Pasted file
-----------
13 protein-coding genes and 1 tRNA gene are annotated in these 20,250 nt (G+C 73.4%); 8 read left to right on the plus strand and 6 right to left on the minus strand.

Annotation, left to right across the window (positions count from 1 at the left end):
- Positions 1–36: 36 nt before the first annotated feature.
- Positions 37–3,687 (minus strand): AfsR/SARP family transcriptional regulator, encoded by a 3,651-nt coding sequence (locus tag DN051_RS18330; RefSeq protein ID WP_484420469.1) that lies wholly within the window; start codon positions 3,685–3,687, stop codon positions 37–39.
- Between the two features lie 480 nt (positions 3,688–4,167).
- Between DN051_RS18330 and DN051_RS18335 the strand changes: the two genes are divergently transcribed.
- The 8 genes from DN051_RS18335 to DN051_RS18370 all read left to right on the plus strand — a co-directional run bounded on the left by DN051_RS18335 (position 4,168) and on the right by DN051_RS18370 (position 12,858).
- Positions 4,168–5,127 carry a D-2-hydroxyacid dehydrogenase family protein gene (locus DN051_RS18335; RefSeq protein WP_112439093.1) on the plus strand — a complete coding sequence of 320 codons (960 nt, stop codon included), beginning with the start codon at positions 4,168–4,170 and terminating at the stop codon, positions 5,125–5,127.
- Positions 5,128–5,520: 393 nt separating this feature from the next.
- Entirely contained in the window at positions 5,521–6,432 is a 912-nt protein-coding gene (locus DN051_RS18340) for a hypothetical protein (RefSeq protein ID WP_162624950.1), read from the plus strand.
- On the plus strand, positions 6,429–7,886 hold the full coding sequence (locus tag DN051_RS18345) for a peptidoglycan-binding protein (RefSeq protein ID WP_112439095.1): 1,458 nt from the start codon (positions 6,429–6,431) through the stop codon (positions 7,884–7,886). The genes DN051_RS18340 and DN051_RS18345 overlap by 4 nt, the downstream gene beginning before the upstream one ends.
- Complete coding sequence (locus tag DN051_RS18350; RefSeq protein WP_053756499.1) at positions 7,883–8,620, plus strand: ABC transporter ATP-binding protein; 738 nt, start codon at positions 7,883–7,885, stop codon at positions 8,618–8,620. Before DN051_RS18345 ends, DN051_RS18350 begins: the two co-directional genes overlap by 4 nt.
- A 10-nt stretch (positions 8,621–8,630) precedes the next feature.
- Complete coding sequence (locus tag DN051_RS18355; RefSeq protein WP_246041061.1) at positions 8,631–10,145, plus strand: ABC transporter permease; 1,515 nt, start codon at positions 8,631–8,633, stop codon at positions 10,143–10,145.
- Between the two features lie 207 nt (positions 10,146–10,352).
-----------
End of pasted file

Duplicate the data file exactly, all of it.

13 protein-coding genes and 1 tRNA gene are annotated in these 20,250 nt (G+C 73.4%); 8 read left to right on the plus strand and 6 right to left on the minus strand.

Annotation, left to right across the window (positions count from 1 at the left end):
- Positions 1–36: 36 nt before the first annotated feature.
- Positions 37–3,687 (minus strand): AfsR/SARP family transcriptional regulator, encoded by a 3,651-nt coding sequence (locus tag DN051_RS18330; RefSeq protein ID WP_484420469.1) that lies wholly within the window; start codon positions 3,685–3,687, stop codon positions 37–39.
- Between the two features lie 480 nt (positions 3,688–4,167).
- Between DN051_RS18330 and DN051_RS18335 the strand changes: the two genes are divergently transcribed.
- The 8 genes from DN051_RS18335 to DN051_RS18370 all read left to right on the plus strand — a co-directional run bounded on the left by DN051_RS18335 (position 4,168) and on the right by DN051_RS18370 (position 12,858).
- Positions 4,168–5,127 carry a D-2-hydroxyacid dehydrogenase family protein gene (locus DN051_RS18335; RefSeq protein WP_112439093.1) on the plus strand — a complete coding sequence of 320 codons (960 nt, stop codon included), beginning with the start codon at positions 4,168–4,170 and terminating at the stop codon, positions 5,125–5,127.
- Positions 5,128–5,520: 393 nt separating this feature from the next.
- Entirely contained in the window at positions 5,521–6,432 is a 912-nt protein-coding gene (locus DN051_RS18340) for a hypothetical protein (RefSeq protein ID WP_162624950.1), read from the plus strand.
- On the plus strand, positions 6,429–7,886 hold the full coding sequence (locus tag DN051_RS18345) for a peptidoglycan-binding protein (RefSeq protein ID WP_112439095.1): 1,458 nt from the start codon (positions 6,429–6,431) through the stop codon (positions 7,884–7,886). The genes DN051_RS18340 and DN051_RS18345 overlap by 4 nt, the downstream gene beginning before the upstream one ends.
- Complete coding sequence (locus tag DN051_RS18350; RefSeq protein WP_053756499.1) at positions 7,883–8,620, plus strand: ABC transporter ATP-binding protein; 738 nt, start codon at positions 7,883–7,885, stop codon at positions 8,618–8,620. Before DN051_RS18345 ends, DN051_RS18350 begins: the two co-directional genes overlap by 4 nt.
- A 10-nt stretch (positions 8,621–8,630) precedes the next feature.
- Complete coding sequence (locus tag DN051_RS18355; RefSeq protein WP_246041061.1) at positions 8,631–10,145, plus strand: ABC transporter permease; 1,515 nt, start codon at positions 8,631–8,633, stop codon at positions 10,143–10,145.
- Between the two features lie 207 nt (positions 10,146–10,352).